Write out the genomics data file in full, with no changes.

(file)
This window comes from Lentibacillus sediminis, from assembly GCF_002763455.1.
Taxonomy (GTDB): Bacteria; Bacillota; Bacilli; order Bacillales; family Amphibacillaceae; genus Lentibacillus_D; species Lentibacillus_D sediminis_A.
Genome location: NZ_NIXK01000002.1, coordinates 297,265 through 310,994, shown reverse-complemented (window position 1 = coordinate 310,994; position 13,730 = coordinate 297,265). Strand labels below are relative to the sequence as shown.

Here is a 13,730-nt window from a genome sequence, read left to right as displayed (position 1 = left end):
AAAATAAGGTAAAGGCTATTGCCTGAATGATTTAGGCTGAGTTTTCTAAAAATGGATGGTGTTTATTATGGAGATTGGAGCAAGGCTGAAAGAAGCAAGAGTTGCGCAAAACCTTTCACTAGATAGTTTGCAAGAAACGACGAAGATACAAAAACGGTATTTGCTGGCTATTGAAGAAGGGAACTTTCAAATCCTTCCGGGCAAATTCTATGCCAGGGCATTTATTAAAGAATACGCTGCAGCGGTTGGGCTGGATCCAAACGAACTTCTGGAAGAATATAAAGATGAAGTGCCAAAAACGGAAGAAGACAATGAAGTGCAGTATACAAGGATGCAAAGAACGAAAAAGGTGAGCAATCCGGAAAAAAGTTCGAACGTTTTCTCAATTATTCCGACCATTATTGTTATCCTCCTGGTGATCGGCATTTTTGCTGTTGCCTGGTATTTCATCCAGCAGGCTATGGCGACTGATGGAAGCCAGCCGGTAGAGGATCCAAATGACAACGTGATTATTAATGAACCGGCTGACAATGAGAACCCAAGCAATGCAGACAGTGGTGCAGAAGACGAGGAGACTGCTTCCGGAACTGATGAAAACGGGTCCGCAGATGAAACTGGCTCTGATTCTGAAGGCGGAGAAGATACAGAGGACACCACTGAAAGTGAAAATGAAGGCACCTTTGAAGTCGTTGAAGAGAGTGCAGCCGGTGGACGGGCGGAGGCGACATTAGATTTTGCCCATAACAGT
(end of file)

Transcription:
This window comes from Lentibacillus sediminis, from assembly GCF_002763455.1.
Taxonomy (GTDB): Bacteria; Bacillota; Bacilli; order Bacillales; family Amphibacillaceae; genus Lentibacillus_D; species Lentibacillus_D sediminis_A.
Genome location: NZ_NIXK01000002.1, coordinates 297,265 through 310,994, shown reverse-complemented (window position 1 = coordinate 310,994; position 13,730 = coordinate 297,265). Strand labels below are relative to the sequence as shown.

Here is a 13,730-nt window from a genome sequence, read left to right as displayed (position 1 = left end):
AAAATAAGGTAAAGGCTATTGCCTGAATGATTTAGGCTGAGTTTTCTAAAAATGGATGGTGTTTATTATGGAGATTGGAGCAAGGCTGAAAGAAGCAAGAGTTGCGCAAAACCTTTCACTAGATAGTTTGCAAGAAACGACGAAGATACAAAAACGGTATTTGCTGGCTATTGAAGAAGGGAACTTTCAAATCCTTCCGGGCAAATTCTATGCCAGGGCATTTATTAAAGAATACGCTGCAGCGGTTGGGCTGGATCCAAACGAACTTCTGGAAGAATATAAAGATGAAGTGCCAAAAACGGAAGAAGACAATGAAGTGCAGTATACAAGGATGCAAAGAACGAAAAAGGTGAGCAATCCGGAAAAAAGTTCGAACGTTTTCTCAATTATTCCGACCATTATTGTTATCCTCCTGGTGATCGGCATTTTTGCTGTTGCCTGGTATTTCATCCAGCAGGCTATGGCGACTGATGGAAGCCAGCCGGTAGAGGATCCAAATGACAACGTGATTATTAATGAACCGGCTGACAATGAGAACCCAAGCAATGCAGACAGTGGTGCAGAAGACGAGGAGACTGCTTCCGGAACTGATGAAAACGGGTCCGCAGATGAAACTGGCTCTGATTCTGAAGGCGGAGAAGATACAGAGGACACCACTGAAAGTGAAAATGAAGGCACCTTTGAAGTCGTTGAAGAGAGTGCAGCCGGTGGACGGGCGGAGGCGACATTAGATTTTGCCCATAACAGT